All landscape bulbs blown in one night?

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mark32

Senior Member
Location
Currently in NJ
Over the summer I installed 6 low voltage path lights along with the associated items. I received a call saying that none of the lights were working so I stopped by today to check it out. GFCI that trans is plugged into, good.
Timer that operates the GFCI, good.
Trans output, 12v's
One splice I made connecting two runs together, good.

I was stumped, I pulled one bulb, visually it looked good. Meter says I have 12v's at socket, huh? Switched meter to continuity and checked bulb, bulb no good, huh? I checked another and the same thing, so I replaced two bulbs because that's all I had. How is it that all the bulbs could blow in one night? I am guessing a power surge could have taken them out, is this a viable theory? There are a number of line voltage lights on the same circuit that feeds the transformer but those are all okay.
 

satcom

Senior Member
How long was the run? Is the transformer sized correct ? Is the wire run the correct size ? Often when the run is long and sized wrong the lamps will not last
 

brantmacga

Señor Member
Location
Georgia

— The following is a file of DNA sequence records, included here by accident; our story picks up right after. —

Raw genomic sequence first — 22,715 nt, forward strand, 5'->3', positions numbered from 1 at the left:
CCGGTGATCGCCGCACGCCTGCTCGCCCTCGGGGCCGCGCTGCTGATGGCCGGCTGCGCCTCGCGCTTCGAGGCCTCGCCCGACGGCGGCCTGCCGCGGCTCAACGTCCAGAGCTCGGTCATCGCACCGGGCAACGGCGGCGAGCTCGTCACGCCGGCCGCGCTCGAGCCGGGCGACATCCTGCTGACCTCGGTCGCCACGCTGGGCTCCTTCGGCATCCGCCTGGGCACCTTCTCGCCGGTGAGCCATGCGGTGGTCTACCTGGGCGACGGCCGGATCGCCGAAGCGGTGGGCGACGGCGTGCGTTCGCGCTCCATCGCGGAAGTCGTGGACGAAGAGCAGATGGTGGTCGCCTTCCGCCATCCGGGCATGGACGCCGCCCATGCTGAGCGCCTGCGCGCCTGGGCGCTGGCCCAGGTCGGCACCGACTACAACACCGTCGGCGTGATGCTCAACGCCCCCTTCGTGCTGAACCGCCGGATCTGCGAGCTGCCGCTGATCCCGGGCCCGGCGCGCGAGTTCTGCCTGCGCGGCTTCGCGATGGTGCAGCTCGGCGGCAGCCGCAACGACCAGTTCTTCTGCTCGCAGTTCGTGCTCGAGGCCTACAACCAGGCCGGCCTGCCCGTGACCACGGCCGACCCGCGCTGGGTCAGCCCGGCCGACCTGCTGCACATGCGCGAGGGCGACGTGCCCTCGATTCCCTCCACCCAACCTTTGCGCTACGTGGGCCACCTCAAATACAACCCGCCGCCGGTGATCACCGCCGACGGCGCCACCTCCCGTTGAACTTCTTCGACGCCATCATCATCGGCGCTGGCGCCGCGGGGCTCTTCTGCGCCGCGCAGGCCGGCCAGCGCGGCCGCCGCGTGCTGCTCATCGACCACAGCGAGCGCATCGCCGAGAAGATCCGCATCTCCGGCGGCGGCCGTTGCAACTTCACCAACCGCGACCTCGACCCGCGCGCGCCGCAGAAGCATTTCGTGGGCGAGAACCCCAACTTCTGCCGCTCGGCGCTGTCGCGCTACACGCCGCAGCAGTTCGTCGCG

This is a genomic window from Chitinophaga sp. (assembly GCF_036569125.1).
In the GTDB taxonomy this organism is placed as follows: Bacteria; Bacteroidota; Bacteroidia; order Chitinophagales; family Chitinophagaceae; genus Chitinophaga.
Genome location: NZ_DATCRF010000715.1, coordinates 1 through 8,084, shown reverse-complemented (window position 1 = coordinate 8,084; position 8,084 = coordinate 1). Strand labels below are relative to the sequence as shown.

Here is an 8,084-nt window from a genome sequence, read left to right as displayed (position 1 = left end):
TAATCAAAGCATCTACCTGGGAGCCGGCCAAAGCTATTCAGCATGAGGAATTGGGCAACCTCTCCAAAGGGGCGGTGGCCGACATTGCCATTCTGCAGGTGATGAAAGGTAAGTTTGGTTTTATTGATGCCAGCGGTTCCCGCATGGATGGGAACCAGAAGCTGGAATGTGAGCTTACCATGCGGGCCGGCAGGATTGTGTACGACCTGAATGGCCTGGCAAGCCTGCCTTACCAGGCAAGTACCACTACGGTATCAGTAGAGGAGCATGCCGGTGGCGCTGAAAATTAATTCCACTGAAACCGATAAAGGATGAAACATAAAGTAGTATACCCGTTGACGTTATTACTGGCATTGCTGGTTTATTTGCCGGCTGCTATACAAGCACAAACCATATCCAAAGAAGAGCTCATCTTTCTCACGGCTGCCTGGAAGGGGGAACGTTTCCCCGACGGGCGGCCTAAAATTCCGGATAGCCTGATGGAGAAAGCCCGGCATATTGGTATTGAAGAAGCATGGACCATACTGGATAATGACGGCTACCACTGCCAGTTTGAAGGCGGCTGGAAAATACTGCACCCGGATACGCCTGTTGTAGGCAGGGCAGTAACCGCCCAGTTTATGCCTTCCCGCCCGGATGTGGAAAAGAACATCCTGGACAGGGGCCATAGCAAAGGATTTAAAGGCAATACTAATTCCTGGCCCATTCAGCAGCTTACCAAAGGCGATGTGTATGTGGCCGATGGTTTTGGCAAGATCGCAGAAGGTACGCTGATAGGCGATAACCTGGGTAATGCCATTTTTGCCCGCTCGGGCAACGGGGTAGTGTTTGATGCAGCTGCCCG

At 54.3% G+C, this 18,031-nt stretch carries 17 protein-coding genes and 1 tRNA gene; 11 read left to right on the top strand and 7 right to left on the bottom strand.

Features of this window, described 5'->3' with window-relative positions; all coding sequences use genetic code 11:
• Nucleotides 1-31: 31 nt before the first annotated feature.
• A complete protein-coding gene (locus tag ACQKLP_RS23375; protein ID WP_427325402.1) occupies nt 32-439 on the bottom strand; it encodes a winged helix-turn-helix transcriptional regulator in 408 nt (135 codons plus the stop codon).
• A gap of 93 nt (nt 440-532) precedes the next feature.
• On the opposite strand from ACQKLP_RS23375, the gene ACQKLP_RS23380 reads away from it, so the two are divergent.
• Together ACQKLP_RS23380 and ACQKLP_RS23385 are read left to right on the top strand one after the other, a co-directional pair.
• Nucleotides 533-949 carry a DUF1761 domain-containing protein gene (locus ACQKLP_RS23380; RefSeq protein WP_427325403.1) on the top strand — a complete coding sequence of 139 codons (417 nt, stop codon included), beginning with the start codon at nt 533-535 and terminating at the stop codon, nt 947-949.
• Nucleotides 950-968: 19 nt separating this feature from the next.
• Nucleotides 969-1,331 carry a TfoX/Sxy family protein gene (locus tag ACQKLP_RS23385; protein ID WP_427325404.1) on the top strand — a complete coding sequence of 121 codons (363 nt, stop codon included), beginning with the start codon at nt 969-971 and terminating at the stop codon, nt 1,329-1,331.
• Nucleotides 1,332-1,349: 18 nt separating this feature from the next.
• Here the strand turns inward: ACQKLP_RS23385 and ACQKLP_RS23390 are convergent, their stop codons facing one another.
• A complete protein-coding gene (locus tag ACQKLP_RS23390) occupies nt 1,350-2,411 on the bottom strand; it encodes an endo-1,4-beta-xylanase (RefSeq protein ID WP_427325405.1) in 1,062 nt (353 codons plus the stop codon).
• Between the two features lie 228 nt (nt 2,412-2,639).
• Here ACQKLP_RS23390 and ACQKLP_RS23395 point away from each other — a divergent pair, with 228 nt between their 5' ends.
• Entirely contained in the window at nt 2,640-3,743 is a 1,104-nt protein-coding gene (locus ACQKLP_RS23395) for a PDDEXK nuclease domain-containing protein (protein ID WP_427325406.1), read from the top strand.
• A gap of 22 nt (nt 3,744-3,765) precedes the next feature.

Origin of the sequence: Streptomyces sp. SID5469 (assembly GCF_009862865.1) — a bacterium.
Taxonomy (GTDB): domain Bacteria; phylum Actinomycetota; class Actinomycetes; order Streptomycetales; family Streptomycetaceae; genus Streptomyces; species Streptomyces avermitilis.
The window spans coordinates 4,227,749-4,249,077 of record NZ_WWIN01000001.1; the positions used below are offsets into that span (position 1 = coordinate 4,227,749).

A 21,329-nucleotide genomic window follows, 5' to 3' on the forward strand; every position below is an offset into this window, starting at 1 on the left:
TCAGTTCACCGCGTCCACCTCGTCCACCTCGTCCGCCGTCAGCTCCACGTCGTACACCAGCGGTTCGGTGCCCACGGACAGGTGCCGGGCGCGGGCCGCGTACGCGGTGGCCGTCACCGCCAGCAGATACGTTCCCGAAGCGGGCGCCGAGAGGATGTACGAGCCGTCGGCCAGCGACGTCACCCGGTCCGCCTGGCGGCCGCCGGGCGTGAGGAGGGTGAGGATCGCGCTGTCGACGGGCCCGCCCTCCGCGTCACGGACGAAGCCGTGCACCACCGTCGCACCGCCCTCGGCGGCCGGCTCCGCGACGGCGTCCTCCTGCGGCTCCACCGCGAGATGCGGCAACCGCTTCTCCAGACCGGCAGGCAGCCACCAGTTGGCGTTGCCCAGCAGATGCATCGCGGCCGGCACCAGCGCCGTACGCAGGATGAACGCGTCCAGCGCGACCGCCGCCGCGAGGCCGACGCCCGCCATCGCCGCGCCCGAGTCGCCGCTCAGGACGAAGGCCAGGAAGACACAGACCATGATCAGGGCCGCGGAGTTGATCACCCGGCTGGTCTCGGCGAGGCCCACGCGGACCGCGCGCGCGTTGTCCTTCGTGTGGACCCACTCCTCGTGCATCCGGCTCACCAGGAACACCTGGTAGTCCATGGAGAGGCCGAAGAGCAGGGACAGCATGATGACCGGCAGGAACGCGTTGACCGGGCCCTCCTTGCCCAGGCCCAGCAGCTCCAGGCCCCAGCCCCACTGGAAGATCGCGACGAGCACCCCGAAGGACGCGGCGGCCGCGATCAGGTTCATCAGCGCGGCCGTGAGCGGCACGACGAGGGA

Occupation
Electrical Monke
also possible that they didn't all go out at the same time, although many times customer didn't notice until they were all out.

even so, to have every bulb in a 6/mo old installation fail is something to worry about.


could've been surge i suppose.

did you check the lamp voltage?

i have a contractor friend that installed new fixtures labeled as 12v, but had 6v lamps installed. they came like that from the factory; blew the fuse on the first night.
 

kwired

Electron manager
Location
NE Nebraska
How long was the run? Is the transformer sized correct ? Is the wire run the correct size ? Often when the run is long and sized wrong the lamps will not last

If the run is long and undersized the lamps should last longer just not operate as bright.

I would guess that not all lamps burned out the same night or they are not the correct voltage lamps.

Another thing - if one lamp burns out or is removed from the circuit the voltage will rise because of less load on the source, but at the same time on long runs there will be less voltage at the last lamp than there is at the first - simple voltage drop issues at work here and at 12 volts it doesn't take much drop to make an impact on performance.
 

iwire

Moderator
Staff member
Location
Massachusetts
How long was the run? Is the transformer sized correct ? Is the wire run the correct size ? Often when the run is long and sized wrong the lamps will not last


That does not make sense, reduced voltage will greatly extend the life of incandescent lamps.
 

kwired

Electron manager
Location
NE Nebraska
The bulbs are most likely ok, there may be to long a run, I ment to say bulbs will not light not last

That would mean there is a severe drop in voltage he said he had 12 volts at the socket and no continuity through the lamp.

I have another suggestion - vibration, physical shock. was there windy conditions shaking the luminaires?
 

K8MHZ

Senior Member
Location
Michigan. It's a beautiful peninsula, I've looked
Occupation
Electrician
The bulbs are most likely ok, there may be to long a run, I ment to say bulbs will not light not last